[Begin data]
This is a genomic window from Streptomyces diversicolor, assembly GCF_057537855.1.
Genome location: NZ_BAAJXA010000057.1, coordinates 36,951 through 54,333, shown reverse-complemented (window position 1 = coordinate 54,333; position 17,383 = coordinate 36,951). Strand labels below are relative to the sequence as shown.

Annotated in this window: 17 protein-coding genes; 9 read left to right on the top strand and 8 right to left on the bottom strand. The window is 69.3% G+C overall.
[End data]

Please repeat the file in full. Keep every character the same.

This is a genomic window from Streptomyces diversicolor, assembly GCF_057537855.1.
Genome location: NZ_BAAJXA010000057.1, coordinates 36,951 through 54,333, shown reverse-complemented (window position 1 = coordinate 54,333; position 17,383 = coordinate 36,951). Strand labels below are relative to the sequence as shown.

Annotated in this window: 17 protein-coding genes; 9 read left to right on the top strand and 8 right to left on the bottom strand. The window is 69.3% G+C overall.